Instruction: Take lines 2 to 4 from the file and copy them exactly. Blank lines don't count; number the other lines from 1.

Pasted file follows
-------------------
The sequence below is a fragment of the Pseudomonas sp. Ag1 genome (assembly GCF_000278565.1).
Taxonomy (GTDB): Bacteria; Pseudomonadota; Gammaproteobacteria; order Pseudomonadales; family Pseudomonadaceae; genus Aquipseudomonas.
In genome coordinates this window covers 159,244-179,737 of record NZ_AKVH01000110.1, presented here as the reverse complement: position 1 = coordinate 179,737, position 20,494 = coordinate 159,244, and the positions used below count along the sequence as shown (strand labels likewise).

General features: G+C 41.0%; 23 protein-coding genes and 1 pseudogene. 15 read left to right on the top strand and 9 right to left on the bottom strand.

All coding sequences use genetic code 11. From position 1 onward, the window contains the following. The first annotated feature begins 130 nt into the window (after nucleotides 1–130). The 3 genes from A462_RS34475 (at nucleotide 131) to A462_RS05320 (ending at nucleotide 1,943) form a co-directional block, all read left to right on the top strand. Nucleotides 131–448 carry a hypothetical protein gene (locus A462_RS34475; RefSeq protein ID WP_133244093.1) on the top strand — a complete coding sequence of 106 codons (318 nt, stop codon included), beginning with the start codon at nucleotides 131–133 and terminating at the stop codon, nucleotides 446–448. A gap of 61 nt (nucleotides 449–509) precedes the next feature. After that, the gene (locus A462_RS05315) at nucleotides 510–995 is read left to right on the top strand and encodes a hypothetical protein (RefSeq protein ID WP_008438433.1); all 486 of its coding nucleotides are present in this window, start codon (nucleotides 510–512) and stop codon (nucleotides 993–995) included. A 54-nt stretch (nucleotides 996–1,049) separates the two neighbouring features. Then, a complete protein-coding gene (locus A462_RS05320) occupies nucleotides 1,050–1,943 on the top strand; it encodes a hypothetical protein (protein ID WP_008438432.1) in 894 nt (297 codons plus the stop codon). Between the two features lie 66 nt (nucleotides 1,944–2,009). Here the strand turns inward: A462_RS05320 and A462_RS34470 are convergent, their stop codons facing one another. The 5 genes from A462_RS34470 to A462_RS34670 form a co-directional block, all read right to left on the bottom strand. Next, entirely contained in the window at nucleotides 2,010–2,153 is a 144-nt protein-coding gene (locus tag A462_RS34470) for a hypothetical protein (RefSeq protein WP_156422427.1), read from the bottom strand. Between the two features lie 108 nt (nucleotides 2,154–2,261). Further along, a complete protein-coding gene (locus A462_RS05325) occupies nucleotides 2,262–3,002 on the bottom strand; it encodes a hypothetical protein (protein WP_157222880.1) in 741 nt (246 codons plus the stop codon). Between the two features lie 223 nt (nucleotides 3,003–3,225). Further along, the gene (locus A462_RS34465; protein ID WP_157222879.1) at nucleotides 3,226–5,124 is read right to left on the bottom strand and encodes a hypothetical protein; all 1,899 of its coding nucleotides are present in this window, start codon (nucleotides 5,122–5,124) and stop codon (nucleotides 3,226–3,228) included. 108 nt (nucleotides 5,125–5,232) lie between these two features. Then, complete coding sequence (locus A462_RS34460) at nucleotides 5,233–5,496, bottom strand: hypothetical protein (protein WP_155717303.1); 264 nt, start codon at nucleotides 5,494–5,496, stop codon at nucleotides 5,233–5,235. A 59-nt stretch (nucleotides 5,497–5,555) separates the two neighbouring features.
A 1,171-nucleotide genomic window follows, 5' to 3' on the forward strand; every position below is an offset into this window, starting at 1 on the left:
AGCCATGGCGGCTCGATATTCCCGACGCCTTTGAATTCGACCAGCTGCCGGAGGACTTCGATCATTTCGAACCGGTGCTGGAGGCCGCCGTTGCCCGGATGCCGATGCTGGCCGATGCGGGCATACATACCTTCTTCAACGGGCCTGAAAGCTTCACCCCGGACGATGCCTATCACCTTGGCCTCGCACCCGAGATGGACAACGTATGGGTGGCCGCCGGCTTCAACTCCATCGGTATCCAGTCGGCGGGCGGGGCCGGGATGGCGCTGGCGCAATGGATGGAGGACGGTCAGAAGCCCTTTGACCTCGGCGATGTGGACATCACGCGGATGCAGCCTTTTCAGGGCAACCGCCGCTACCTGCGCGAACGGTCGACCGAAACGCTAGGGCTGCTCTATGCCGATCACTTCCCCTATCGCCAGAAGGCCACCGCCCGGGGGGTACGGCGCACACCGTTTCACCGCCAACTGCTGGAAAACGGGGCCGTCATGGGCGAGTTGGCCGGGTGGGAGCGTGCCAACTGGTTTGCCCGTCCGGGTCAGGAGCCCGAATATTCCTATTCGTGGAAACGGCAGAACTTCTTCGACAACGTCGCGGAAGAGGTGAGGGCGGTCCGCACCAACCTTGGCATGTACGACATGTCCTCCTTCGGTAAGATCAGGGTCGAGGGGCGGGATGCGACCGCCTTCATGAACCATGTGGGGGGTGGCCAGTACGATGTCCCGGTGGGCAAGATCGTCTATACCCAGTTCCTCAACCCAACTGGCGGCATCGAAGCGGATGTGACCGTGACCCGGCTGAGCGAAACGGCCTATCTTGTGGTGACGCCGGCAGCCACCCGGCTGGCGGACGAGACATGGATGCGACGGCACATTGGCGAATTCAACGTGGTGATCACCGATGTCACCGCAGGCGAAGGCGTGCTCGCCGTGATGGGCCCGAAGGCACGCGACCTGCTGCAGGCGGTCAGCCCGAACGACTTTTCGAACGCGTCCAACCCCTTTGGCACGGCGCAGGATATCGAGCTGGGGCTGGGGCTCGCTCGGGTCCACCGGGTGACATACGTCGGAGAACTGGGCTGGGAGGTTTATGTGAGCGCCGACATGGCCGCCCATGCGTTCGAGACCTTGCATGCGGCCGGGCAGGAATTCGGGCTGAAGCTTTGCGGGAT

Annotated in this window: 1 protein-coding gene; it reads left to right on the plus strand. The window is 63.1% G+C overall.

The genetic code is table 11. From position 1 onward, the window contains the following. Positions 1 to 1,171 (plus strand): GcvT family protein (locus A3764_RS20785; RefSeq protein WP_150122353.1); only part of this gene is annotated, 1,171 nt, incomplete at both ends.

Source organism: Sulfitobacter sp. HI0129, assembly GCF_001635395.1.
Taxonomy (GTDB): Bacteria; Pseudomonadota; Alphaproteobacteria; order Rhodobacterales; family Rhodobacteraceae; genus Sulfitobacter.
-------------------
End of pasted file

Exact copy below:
Taxonomy (GTDB): Bacteria; Pseudomonadota; Gammaproteobacteria; order Pseudomonadales; family Pseudomonadaceae; genus Aquipseudomonas.
In genome coordinates this window covers 159,244-179,737 of record NZ_AKVH01000110.1, presented here as the reverse complement: position 1 = coordinate 179,737, position 20,494 = coordinate 159,244, and the positions used below count along the sequence as shown (strand labels likewise).

General features: G+C 41.0%; 23 protein-coding genes and 1 pseudogene. 15 read left to right on the top strand and 9 right to left on the bottom strand.